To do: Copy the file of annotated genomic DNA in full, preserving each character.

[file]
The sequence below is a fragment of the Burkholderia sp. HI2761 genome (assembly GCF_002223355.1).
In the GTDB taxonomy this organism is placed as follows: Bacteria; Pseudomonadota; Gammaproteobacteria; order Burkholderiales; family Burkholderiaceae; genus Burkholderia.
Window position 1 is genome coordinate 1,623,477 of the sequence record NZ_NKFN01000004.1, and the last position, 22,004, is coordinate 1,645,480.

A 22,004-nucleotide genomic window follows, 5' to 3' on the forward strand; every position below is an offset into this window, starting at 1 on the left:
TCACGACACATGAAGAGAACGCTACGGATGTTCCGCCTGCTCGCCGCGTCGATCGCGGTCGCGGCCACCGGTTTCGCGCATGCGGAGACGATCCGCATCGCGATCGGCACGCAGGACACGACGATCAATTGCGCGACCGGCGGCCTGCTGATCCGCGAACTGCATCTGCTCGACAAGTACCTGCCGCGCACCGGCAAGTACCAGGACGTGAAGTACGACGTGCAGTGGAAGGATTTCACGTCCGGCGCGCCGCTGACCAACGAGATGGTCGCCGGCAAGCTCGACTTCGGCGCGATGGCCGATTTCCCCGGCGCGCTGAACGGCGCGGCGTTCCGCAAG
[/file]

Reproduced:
The sequence below is a fragment of the Burkholderia sp. HI2761 genome (assembly GCF_002223355.1).
In the GTDB taxonomy this organism is placed as follows: Bacteria; Pseudomonadota; Gammaproteobacteria; order Burkholderiales; family Burkholderiaceae; genus Burkholderia.
Window position 1 is genome coordinate 1,623,477 of the sequence record NZ_NKFN01000004.1, and the last position, 22,004, is coordinate 1,645,480.

A 22,004-nucleotide genomic window follows, 5' to 3' on the forward strand; every position below is an offset into this window, starting at 1 on the left:
TCACGACACATGAAGAGAACGCTACGGATGTTCCGCCTGCTCGCCGCGTCGATCGCGGTCGCGGCCACCGGTTTCGCGCATGCGGAGACGATCCGCATCGCGATCGGCACGCAGGACACGACGATCAATTGCGCGACCGGCGGCCTGCTGATCCGCGAACTGCATCTGCTCGACAAGTACCTGCCGCGCACCGGCAAGTACCAGGACGTGAAGTACGACGTGCAGTGGAAGGATTTCACGTCCGGCGCGCCGCTGACCAACGAGATGGTCGCCGGCAAGCTCGACTTCGGCGCGATGGCCGATTTCCCCGGCGCGCTGAACGGCGCGGCGTTCCGCAAG